The wheels are 29s with spokes triple-crossed to aluminum hubs. This results in a smooth trail feel along with remarkable robustness. The Tallboy A D serves up versatility and performance at a reasonable price point. It’s not cheap, but it’s not a bank-breaker, either.
6. Orbea Alma M15 Cross Country MTB
If you’re prepared to forego front and rear suspension in favor of a hardtail mountain bike, why not road test the Orbea Alma M15 ? This fantastic 29er comes with a featherlight frame and race geometry that enables you to pick up some serious speed.
The frame is made from Orbea OMR carbon. The overhauled geometry serves up stability without the added weight of bonded sections. The head angles, seat angles, and the tube angle are all configured with speed in mind. The fork and rear triangles are extra-stiff and tremendously efficient.
The 12-speed drivetrain from Shimano XTR gives you a broad enough gear choice without introducing too much complexity. Easy to use and equally simple to maintain, this is one of those bikes that’s a genuine pleasure to ride.
Whether you opt for the smaller 27.5-inch wheel frame or you roll with the enduringly popular 29er, you’re in safe hands with the Alma M15.
7. Santa Cruz Bicycles Tallboy C S
One of the pricier bikes for those cross-country trails, the iconic Santa Cruz Bicycles Tallboy C S has a highly capable carbon C frame. It gives you the ability to climb hills without feeling fatigued and to barrel downhill at considerable speed.
The VPP 120mm suspension gives you a pair of short links that rotate in opposite directions, allowing for precisely fine-tuned shock rates to suit everything from enduro mountain bikes to road bikes.
The seat tube angle is 73 degrees regardless of whether you go for a small, a size large, or an XXL.
A SRAM Guide R brake set means you can confidently stop on a dime even if you’re navigating the most complicated of trails. Despite the heavyweight performance of these brakes, the components are blissfully lightweight.
Tough and lightweight 29er alloy wheels complete an alluring package and make this one of the strongest cross-country bikes in a crowded vertical.
8. Cannondale F-Si Carbon 2
With a BallisTec carbon frame and a carbon handlebar, the Cannondale F-Si Carbon 2 lives up to its name. What else makes it so good aside from that space-age material?
Next-level geometry helps you to work your way up the sharpest inclines and head down the steepest slopes with ease and precision.
While your ride won’t be cushioned like a full-suspension mountain bikes, that’s not the effect you’re looking for with XC bikes. The superlight XC fork helps ensure handling is agile enough, and you won’t be rattled around too much. The Shimano XT 1 x 12 drivetrain is the ideal rig for XC biking. You’ll have gears to suit all occasions with no upkeep.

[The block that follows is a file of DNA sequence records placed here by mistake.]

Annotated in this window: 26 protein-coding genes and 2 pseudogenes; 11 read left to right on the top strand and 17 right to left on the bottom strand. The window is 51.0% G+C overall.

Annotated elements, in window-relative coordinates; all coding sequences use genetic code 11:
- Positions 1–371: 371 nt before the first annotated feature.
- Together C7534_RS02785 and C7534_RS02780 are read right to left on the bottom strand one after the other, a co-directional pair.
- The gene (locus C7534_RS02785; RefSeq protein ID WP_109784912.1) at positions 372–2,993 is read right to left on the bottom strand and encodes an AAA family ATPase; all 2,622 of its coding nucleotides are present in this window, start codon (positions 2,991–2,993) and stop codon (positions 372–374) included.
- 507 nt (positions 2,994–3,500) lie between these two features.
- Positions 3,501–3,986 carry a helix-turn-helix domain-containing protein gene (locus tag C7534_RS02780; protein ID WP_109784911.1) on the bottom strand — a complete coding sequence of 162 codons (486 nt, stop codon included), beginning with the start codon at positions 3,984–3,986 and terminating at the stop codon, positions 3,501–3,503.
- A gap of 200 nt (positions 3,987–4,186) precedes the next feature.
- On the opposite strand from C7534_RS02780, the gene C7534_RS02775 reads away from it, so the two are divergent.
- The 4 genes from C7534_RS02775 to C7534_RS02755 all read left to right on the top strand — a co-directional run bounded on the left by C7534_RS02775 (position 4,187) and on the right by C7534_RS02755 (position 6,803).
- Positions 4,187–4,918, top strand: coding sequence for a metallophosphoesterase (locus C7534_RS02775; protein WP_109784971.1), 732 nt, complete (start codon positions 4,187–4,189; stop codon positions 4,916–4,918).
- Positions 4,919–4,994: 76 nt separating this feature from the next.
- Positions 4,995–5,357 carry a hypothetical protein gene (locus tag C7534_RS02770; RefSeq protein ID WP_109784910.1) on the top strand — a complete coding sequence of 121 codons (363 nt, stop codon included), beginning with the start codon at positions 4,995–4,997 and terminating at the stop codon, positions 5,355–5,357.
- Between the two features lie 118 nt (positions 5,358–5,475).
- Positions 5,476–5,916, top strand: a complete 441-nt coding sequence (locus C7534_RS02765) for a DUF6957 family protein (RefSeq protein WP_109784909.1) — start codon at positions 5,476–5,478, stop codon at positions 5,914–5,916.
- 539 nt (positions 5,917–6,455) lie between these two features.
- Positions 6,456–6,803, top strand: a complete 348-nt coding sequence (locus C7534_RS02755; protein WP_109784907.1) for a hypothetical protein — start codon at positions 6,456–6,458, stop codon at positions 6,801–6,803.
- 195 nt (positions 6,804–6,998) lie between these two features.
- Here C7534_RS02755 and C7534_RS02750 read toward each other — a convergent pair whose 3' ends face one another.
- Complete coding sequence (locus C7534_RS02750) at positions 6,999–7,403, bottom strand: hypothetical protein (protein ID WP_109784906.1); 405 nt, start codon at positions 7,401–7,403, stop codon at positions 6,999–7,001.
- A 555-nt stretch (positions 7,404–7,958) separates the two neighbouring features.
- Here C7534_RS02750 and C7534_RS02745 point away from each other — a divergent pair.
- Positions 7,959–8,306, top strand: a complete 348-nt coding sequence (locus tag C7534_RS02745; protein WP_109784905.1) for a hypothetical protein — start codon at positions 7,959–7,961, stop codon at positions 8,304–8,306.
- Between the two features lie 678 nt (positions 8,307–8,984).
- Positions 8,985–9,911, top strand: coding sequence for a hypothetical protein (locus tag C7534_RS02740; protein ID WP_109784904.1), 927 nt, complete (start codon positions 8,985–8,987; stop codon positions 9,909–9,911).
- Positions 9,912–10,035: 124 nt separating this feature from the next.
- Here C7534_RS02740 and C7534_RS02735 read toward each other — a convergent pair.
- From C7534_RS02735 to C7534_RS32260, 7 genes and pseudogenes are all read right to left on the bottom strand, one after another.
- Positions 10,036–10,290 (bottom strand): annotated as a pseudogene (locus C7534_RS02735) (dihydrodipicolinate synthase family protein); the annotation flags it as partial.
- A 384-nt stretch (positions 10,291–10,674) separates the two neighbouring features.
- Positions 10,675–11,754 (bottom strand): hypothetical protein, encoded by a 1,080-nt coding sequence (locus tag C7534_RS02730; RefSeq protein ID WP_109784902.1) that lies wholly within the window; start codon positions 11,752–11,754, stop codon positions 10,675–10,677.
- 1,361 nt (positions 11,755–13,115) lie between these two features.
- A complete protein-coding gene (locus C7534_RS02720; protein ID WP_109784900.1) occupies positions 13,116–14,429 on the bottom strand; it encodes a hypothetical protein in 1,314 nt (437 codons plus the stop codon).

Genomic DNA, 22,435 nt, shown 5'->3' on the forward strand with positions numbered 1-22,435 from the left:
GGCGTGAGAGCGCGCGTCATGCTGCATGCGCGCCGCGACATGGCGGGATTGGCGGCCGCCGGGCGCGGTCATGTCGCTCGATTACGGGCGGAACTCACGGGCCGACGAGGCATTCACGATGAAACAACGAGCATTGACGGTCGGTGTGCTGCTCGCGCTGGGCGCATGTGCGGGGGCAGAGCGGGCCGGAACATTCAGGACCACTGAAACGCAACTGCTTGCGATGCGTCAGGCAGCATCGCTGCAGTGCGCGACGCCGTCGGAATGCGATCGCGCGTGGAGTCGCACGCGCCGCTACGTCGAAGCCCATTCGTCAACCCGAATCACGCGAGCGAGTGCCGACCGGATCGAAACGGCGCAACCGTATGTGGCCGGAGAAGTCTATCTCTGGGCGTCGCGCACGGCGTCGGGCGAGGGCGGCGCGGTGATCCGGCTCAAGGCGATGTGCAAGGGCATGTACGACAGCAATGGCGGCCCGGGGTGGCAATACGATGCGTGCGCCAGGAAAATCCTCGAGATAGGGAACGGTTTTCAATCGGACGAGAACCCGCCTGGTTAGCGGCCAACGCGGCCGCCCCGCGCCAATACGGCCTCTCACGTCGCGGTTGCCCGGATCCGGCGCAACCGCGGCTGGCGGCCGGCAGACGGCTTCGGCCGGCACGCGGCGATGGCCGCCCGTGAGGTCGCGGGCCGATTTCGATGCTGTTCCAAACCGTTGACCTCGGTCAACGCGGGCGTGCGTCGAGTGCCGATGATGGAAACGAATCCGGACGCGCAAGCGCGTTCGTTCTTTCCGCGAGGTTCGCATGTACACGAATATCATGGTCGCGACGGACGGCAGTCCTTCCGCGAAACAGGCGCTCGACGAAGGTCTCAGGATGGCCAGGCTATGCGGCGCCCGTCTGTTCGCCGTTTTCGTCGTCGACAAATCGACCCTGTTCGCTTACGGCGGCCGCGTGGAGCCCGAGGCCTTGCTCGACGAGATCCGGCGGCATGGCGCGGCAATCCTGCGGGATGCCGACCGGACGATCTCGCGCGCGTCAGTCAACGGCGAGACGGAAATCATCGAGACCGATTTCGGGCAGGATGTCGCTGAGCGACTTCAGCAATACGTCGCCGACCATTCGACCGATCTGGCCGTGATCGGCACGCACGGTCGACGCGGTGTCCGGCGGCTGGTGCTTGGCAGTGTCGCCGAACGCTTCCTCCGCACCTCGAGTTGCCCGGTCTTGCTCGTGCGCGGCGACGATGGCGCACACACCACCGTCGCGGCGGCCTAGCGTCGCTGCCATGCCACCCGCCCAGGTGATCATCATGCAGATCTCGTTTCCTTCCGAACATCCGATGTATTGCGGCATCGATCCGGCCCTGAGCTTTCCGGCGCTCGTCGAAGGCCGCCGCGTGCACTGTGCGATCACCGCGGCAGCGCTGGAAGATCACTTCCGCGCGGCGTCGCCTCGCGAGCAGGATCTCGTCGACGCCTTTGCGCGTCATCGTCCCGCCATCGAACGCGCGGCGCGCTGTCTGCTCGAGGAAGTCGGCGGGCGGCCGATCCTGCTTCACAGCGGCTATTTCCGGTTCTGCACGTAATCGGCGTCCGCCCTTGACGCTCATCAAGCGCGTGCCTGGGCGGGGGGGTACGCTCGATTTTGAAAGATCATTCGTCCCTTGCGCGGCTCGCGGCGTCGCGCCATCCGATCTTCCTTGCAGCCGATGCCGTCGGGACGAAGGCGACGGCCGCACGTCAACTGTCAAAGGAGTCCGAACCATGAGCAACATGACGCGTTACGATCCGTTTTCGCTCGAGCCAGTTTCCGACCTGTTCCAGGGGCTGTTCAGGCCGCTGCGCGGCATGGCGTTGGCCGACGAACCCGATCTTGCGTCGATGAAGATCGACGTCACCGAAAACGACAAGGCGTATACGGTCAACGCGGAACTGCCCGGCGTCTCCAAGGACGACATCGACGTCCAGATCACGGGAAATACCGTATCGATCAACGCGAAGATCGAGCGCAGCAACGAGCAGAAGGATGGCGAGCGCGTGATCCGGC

If you’re motivated primarily by the bottom line, the F-Si Carbon 2 is not for you. If, on the other hand, you’re looking for an ultralight and highly efficient cross-country steed, put your trust in Cannondale.
9. Cannondale F-Si Carbon 3 MTB
Last but certainly not least, in our quest for the finest cross-country bikes, the Cannondale F-Si Carbon 3 MTB allows you to power your way up sharp inclines then coast downhill at full clip even if you’re navigating awkward trails.
Like most of the bikes we explore today, the F-Si carbon comes with a choice of 27.5-inch or 29-inch wheels so that you can dial it in according to your size and tastes.
The Cannondale gives you the stability you need for cross country trails without compromising speed and agility under other conditions. The Lefty fork provides valuable steering precision set against the rigidity you need.
Weighing just over 23 pounds, this carbon gem is slightly beefier than the F-Si Carbon 2 but still no heavyweight. If you have a flexible budget and demanding tastes, you won’t be disappointed with this fantastic Cannondale hardtail.
10. Niner Air 8 NX Eagle
Next up in our quest for the best XC mountain bikes is the Niner Air 8 NX Eagle, a lean and mean racing machine as well as one of the best bikes for cross country riding. What makes it so good?
The Hydroformed process consists shaping the aluminum into lightweight. This makes the frame snappy and excelent designed for trail riding.
Packing a boosted rear end, you’ll get less twisting and the benefit of larger wheels. The 12-speed drivetrain, a SRAM GX Eagle, comes with a 10-50T cassette. You’ll be able to confidently negotiate just about any type of terrain from city streets to challenging XC trails.
The Hydroformed aluminum frameset gives you all the support and durability you need while weighing comparatively little. Its components are built for performance without destroying your bank balance, making this one of the best options if you’re looking for power and pace on a budget.
5 Things to Consider When Choosing a Cross-Country Mountain Bike
When you’re looking for XC mountain bikes, focus on the following areas when assembling your shortlist:
- Wheels and tires
- Bike geometry
- Seat post
Suspension design is arguably your most important consideration. Hardtails are typically favored over full-suspension bikes as they are lighter. Rear suspension adds weight that you could thoroughly do without when you’re snaking around demanding trails.